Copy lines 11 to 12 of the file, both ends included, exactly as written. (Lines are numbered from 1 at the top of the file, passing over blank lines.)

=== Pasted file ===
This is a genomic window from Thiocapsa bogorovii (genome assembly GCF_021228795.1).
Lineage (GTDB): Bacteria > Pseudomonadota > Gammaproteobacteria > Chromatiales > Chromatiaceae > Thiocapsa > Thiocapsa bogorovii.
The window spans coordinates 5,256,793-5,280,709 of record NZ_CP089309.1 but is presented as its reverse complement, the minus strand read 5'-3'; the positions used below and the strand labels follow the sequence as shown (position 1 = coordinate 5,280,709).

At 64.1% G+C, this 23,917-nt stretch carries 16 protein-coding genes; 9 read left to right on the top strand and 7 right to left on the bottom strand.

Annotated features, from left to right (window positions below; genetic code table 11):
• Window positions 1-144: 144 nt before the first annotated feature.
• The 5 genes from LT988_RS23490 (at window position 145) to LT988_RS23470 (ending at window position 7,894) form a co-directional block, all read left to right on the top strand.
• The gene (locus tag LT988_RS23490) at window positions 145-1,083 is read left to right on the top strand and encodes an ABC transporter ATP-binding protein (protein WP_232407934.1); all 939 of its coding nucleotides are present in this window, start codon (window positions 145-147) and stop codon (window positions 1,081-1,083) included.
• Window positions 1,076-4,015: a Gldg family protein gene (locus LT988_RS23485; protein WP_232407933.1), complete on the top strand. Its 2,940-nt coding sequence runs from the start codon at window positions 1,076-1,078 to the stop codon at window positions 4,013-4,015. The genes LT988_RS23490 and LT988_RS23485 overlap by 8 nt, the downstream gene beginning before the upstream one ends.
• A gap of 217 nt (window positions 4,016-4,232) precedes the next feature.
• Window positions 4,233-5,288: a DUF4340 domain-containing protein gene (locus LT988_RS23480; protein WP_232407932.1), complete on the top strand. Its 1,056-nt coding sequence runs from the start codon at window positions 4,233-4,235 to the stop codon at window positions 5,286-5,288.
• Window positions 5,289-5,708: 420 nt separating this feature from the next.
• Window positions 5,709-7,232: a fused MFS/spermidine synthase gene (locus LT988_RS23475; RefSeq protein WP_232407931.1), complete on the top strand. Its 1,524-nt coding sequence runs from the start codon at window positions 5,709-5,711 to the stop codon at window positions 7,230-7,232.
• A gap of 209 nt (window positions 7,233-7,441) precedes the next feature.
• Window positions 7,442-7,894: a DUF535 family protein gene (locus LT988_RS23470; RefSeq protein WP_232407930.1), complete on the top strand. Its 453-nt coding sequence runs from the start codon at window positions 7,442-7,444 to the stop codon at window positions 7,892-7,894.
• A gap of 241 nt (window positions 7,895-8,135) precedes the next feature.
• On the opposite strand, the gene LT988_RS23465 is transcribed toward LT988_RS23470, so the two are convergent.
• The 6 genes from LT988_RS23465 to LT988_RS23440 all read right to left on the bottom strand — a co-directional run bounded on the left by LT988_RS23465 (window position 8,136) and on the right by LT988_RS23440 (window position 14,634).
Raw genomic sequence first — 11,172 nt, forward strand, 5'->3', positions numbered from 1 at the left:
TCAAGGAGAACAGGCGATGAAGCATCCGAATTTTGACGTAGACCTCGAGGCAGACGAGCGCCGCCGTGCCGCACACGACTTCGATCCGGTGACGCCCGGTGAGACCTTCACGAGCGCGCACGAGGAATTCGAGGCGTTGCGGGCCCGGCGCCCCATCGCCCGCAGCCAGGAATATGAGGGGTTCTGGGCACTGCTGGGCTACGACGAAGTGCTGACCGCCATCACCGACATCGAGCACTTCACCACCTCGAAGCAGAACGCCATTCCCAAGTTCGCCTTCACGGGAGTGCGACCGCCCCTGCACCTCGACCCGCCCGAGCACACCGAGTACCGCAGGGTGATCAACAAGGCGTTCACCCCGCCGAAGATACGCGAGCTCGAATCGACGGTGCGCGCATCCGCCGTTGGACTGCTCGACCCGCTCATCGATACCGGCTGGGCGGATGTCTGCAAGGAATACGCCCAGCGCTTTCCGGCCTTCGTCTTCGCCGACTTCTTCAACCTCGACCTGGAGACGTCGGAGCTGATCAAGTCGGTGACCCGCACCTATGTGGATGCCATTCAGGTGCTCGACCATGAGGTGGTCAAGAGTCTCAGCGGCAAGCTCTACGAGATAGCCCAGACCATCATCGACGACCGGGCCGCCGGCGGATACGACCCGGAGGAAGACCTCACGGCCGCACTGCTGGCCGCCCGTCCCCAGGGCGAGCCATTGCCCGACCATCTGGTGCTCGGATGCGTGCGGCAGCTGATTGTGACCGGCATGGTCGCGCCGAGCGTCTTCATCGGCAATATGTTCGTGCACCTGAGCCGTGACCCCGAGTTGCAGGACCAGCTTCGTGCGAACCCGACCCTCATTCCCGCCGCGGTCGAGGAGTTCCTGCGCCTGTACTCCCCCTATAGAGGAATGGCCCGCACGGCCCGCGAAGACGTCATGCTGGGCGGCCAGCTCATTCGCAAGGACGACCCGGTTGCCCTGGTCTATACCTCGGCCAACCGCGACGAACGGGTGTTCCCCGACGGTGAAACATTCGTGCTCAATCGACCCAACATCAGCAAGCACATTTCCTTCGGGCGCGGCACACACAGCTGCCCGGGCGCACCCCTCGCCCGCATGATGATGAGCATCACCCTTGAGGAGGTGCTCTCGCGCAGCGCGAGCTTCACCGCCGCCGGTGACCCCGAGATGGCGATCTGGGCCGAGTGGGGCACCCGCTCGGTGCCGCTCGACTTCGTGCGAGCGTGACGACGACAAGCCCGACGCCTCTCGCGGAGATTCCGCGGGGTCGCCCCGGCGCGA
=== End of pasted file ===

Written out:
• Window positions 4,233-5,288: a DUF4340 domain-containing protein gene (locus LT988_RS23480; protein WP_232407932.1), complete on the top strand. Its 1,056-nt coding sequence runs from the start codon at window positions 4,233-4,235 to the stop codon at window positions 5,286-5,288.
• Window positions 5,289-5,708: 420 nt separating this feature from the next.